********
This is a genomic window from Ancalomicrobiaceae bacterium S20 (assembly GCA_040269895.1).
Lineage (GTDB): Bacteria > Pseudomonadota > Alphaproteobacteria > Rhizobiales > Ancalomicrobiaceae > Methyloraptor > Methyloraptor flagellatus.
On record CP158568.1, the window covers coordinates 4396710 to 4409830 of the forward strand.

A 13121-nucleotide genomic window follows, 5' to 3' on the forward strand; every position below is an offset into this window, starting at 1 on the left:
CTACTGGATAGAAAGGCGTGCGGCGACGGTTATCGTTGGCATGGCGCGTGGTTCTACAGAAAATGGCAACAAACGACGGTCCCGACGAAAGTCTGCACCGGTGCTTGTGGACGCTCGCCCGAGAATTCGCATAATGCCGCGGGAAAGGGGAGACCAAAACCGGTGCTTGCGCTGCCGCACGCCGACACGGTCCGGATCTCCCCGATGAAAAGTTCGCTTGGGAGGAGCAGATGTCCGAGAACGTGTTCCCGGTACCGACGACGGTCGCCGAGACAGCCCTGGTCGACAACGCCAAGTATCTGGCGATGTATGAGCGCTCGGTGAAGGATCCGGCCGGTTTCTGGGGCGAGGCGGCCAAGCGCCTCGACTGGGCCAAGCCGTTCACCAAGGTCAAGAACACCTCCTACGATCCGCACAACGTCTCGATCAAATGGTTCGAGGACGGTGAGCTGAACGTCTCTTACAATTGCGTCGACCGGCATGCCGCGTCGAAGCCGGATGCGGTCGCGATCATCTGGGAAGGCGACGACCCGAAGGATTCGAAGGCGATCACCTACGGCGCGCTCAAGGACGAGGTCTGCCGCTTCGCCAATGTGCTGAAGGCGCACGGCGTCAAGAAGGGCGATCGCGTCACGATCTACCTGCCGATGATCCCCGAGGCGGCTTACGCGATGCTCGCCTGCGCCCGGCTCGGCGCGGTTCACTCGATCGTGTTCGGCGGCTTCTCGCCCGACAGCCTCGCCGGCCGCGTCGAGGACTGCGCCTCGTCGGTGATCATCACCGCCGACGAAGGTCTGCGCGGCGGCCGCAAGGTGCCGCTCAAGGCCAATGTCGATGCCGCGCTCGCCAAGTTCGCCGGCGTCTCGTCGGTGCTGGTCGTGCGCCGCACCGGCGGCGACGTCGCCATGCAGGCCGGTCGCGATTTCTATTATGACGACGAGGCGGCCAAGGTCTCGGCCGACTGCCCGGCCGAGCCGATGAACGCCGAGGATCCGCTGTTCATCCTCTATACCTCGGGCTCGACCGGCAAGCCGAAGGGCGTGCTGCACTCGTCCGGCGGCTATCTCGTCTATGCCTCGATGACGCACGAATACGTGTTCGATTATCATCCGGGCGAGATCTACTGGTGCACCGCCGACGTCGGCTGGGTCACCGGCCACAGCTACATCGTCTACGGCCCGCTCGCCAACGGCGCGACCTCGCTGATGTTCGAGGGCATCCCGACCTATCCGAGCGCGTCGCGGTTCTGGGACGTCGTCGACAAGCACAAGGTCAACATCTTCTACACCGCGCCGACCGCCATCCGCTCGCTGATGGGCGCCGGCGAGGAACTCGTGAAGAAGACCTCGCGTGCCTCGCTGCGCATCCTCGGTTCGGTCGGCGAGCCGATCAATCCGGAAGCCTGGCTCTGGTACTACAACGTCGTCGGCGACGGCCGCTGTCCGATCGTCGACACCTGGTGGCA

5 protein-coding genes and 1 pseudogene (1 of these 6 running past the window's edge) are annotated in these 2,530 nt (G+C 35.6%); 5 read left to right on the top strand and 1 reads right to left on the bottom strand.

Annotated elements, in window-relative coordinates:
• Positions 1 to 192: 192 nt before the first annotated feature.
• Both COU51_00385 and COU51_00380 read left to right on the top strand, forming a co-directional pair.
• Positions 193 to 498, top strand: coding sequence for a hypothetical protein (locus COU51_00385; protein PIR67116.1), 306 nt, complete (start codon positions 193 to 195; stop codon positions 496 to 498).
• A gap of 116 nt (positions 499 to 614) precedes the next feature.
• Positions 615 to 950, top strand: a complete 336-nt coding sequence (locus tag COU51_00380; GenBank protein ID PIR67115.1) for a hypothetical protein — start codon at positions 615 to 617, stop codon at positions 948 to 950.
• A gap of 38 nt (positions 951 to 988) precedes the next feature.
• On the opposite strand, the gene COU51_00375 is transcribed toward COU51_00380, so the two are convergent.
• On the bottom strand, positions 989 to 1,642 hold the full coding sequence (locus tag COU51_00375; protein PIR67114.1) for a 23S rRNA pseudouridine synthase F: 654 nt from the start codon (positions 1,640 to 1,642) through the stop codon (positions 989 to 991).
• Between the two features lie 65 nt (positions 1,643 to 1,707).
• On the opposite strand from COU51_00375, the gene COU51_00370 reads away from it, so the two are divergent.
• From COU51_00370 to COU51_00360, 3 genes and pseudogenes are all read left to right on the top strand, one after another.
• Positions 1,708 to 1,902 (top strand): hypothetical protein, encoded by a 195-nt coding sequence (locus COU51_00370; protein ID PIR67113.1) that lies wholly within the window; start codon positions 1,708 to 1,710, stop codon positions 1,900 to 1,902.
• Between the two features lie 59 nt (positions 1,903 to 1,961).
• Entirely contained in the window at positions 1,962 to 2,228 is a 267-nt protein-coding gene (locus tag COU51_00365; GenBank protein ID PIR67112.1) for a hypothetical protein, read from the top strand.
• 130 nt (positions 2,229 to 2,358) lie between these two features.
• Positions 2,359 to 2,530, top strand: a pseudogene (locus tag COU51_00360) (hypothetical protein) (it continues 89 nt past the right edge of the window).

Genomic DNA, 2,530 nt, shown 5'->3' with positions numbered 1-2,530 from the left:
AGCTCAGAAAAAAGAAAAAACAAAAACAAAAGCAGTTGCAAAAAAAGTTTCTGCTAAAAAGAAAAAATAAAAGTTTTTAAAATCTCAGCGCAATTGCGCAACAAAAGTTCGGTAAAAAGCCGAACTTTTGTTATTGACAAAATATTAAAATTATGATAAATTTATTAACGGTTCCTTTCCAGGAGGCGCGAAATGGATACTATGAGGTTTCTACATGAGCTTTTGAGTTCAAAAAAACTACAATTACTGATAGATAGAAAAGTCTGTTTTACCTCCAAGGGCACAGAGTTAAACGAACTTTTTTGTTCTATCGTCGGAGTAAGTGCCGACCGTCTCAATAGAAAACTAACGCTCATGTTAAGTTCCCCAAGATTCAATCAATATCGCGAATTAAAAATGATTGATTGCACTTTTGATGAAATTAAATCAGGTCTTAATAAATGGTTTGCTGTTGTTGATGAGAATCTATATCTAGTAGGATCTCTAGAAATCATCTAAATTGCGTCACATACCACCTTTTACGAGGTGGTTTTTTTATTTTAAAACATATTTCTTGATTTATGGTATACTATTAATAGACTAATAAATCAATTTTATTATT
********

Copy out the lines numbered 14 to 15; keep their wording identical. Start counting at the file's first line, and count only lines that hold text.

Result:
• On the opposite strand, the gene COU51_00375 is transcribed toward COU51_00380, so the two are convergent.
• On the bottom strand, positions 989 to 1,642 hold the full coding sequence (locus tag COU51_00375; protein PIR67114.1) for a 23S rRNA pseudouridine synthase F: 654 nt from the start codon (positions 1,640 to 1,642) through the stop codon (positions 989 to 991).